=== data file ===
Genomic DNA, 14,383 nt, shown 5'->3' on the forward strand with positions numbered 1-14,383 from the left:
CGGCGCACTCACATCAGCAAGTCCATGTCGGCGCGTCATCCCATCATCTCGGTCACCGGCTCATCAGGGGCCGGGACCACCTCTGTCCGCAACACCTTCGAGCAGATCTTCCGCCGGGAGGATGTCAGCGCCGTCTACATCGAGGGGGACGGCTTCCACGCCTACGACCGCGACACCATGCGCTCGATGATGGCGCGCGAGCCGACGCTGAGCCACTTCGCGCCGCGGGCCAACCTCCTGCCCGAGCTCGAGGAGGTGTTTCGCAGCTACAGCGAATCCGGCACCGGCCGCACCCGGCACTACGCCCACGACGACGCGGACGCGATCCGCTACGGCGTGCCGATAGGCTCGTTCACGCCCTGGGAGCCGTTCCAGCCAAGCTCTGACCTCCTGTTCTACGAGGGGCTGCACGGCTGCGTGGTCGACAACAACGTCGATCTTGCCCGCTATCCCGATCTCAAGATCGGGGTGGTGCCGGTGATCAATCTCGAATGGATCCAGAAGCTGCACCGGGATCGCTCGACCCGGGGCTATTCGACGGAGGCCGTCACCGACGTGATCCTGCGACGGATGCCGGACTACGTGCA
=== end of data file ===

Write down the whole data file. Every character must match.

Genomic DNA, 14,383 nt, shown 5'->3' on the forward strand with positions numbered 1-14,383 from the left:
CGGCGCACTCACATCAGCAAGTCCATGTCGGCGCGTCATCCCATCATCTCGGTCACCGGCTCATCAGGGGCCGGGACCACCTCTGTCCGCAACACCTTCGAGCAGATCTTCCGCCGGGAGGATGTCAGCGCCGTCTACATCGAGGGGGACGGCTTCCACGCCTACGACCGCGACACCATGCGCTCGATGATGGCGCGCGAGCCGACGCTGAGCCACTTCGCGCCGCGGGCCAACCTCCTGCCCGAGCTCGAGGAGGTGTTTCGCAGCTACAGCGAATCCGGCACCGGCCGCACCCGGCACTACGCCCACGACGACGCGGACGCGATCCGCTACGGCGTGCCGATAGGCTCGTTCACGCCCTGGGAGCCGTTCCAGCCAAGCTCTGACCTCCTGTTCTACGAGGGGCTGCACGGCTGCGTGGTCGACAACAACGTCGATCTTGCCCGCTATCCCGATCTCAAGATCGGGGTGGTGCCGGTGATCAATCTCGAATGGATCCAGAAGCTGCACCGGGATCGCTCGACCCGGGGCTATTCGACGGAGGCCGTCACCGACGTGATCCTGCGACGGATGCCGGACTACGTGCA